Bournemouth

England seemed much more bearable this time. I think there were several reasons for this. Firstly, now that my family have all up and moved to Bournemouth, there are actually things to do when I’m visiting. About the only thing worth doing in Hyde Heath was getting a lift to Amersham station and a train to London.

The second thing is that it was summer, which means the rain was slightly less frequent and it was pleasantly warm. There’s definitely something to be said for visiting at times other than Christmas.

Another bonus is that I love the sea. I could probably just sit on the beach and listen to it for an hour.

The final factor is that I hadn’t been back to England in three years. My mother didn’t even begin to annoy me for the first week. Edd seems to have taken over the responsibility of arguing with dad, so I had no choice but to get on with everyone.

Bournemouth is still very much the traditional English seaside resort, complete with beach huts, pier, and chip shops. The town center has streets of shops radiating away from a central park, with a balloon ride for sightseers. West of the town center, where my parents live, the hills almost become cliffs and there are all kinds of excitingly rugged chines suitable for geocaching.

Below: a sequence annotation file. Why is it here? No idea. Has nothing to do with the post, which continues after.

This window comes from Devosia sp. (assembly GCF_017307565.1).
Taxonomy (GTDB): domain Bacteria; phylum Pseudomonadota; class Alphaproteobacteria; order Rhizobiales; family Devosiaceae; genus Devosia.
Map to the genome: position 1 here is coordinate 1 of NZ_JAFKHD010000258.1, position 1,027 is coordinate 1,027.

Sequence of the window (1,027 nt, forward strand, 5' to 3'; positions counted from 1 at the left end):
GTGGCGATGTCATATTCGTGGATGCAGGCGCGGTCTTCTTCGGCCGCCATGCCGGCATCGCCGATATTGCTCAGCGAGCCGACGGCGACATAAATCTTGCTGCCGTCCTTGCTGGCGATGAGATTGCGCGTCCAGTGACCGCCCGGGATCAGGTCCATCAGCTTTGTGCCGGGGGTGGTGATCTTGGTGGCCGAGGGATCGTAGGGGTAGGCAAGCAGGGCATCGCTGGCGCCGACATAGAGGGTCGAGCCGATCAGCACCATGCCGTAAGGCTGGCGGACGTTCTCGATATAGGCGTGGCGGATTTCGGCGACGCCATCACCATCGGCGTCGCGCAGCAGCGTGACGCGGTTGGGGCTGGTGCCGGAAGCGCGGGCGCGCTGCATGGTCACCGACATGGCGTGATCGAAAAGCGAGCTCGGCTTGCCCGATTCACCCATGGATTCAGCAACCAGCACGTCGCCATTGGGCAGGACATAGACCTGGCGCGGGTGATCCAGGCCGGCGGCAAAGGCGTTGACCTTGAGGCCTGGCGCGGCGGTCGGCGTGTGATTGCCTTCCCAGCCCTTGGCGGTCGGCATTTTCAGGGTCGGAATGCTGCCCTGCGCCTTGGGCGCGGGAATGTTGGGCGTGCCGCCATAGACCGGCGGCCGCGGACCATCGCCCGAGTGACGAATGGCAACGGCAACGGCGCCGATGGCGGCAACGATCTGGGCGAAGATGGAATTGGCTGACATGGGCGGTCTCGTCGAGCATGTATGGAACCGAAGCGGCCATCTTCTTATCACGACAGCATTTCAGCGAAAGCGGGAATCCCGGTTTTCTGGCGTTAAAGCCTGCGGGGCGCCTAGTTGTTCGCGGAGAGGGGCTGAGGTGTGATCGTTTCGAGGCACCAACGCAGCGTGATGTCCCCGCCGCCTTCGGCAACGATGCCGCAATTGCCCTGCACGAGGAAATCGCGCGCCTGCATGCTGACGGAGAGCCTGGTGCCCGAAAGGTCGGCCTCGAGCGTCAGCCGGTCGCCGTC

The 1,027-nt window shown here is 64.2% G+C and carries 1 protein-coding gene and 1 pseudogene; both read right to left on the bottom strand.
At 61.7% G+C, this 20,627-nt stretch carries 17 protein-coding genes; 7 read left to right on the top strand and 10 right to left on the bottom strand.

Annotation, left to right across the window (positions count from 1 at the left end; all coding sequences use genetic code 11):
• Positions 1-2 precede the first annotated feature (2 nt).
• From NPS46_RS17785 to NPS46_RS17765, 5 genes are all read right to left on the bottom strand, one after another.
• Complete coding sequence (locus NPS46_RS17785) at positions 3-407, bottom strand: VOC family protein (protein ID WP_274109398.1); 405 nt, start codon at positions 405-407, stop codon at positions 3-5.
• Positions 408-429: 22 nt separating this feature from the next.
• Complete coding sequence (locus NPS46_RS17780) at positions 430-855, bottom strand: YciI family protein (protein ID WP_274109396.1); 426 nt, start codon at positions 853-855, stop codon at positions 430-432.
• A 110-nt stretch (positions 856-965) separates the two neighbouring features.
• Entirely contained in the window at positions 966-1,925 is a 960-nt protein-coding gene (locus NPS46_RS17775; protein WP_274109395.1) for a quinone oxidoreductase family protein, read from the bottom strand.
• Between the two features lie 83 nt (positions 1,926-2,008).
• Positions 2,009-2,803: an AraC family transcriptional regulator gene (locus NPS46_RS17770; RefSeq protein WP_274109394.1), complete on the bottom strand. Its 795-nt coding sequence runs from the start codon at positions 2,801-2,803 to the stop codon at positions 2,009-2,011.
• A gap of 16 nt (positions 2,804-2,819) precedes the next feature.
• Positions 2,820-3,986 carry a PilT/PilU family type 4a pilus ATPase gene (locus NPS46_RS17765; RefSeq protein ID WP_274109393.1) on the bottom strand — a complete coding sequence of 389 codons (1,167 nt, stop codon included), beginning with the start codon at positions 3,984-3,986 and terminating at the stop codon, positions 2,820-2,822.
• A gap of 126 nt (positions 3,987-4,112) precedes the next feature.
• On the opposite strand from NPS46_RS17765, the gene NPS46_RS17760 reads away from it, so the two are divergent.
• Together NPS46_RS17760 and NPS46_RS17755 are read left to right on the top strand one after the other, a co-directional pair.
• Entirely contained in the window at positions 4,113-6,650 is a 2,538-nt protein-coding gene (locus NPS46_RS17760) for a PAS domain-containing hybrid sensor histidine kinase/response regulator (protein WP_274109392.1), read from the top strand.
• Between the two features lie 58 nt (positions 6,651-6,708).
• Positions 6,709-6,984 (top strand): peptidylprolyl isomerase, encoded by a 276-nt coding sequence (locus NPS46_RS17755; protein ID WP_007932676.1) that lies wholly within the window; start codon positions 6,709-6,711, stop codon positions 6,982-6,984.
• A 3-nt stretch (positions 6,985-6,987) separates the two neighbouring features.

To the east is the New Forest, so called because it was planted on the orders of Henry VIII, who felt that England needed a ready supply of timber for wartime use. Obviously for me, one of the high points of the visit was the weaselarium. It’s officially called the Otter, Owl and Wildlife Park, but there’s a clear emphasis on mustelids. Oh, yes, there are plenty of owls I suppose, and some deer… but they have weasels galore. American river otters, European river otters, Asian small-clawed otters, mink, pine martens, stoats, ferrets, polecats, and even a couple of badgers. I think I can safely say you won’t see more varieties of weasel in one place. The animals all seemed to have plenty of space, too. Inside there was a definite musky weasel smell, which we began to recognize from time to time while out walking in places like Hengistbury Head.

Being away for July 4th, we still managed to see fireworks, but without the attendant nauseating warmongering and overpatriotic fervour. The evenings were warm enough to wander the beach, mostly. All told, a pleasant vacation.